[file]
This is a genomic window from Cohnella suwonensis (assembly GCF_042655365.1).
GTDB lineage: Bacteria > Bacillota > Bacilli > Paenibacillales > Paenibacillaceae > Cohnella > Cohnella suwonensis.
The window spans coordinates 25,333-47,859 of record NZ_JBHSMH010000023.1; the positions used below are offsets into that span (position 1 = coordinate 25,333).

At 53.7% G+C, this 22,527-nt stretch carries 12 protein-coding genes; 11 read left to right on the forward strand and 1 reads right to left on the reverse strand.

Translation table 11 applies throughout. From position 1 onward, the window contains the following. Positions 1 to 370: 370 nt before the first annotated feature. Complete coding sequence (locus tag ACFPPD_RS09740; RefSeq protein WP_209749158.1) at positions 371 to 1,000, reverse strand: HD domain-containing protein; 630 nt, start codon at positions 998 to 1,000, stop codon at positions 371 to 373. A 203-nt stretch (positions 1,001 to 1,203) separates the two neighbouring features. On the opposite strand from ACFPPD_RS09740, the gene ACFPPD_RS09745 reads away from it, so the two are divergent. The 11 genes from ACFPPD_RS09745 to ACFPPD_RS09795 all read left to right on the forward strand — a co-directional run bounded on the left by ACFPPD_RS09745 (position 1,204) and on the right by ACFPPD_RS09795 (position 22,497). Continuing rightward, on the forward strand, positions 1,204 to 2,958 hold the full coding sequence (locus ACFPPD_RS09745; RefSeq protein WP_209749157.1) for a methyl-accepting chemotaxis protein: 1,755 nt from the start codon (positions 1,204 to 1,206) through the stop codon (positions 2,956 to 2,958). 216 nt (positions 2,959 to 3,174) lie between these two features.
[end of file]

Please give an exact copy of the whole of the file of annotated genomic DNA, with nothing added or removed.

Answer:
This is a genomic window from Cohnella suwonensis (assembly GCF_042655365.1).
GTDB lineage: Bacteria > Bacillota > Bacilli > Paenibacillales > Paenibacillaceae > Cohnella > Cohnella suwonensis.
The window spans coordinates 25,333-47,859 of record NZ_JBHSMH010000023.1; the positions used below are offsets into that span (position 1 = coordinate 25,333).

At 53.7% G+C, this 22,527-nt stretch carries 12 protein-coding genes; 11 read left to right on the forward strand and 1 reads right to left on the reverse strand.

Translation table 11 applies throughout. From position 1 onward, the window contains the following. Positions 1 to 370: 370 nt before the first annotated feature. Complete coding sequence (locus tag ACFPPD_RS09740; RefSeq protein WP_209749158.1) at positions 371 to 1,000, reverse strand: HD domain-containing protein; 630 nt, start codon at positions 998 to 1,000, stop codon at positions 371 to 373. A 203-nt stretch (positions 1,001 to 1,203) separates the two neighbouring features. On the opposite strand from ACFPPD_RS09740, the gene ACFPPD_RS09745 reads away from it, so the two are divergent. The 11 genes from ACFPPD_RS09745 to ACFPPD_RS09795 all read left to right on the forward strand — a co-directional run bounded on the left by ACFPPD_RS09745 (position 1,204) and on the right by ACFPPD_RS09795 (position 22,497). Continuing rightward, on the forward strand, positions 1,204 to 2,958 hold the full coding sequence (locus ACFPPD_RS09745; RefSeq protein WP_209749157.1) for a methyl-accepting chemotaxis protein: 1,755 nt from the start codon (positions 1,204 to 1,206) through the stop codon (positions 2,956 to 2,958). 216 nt (positions 2,959 to 3,174) lie between these two features.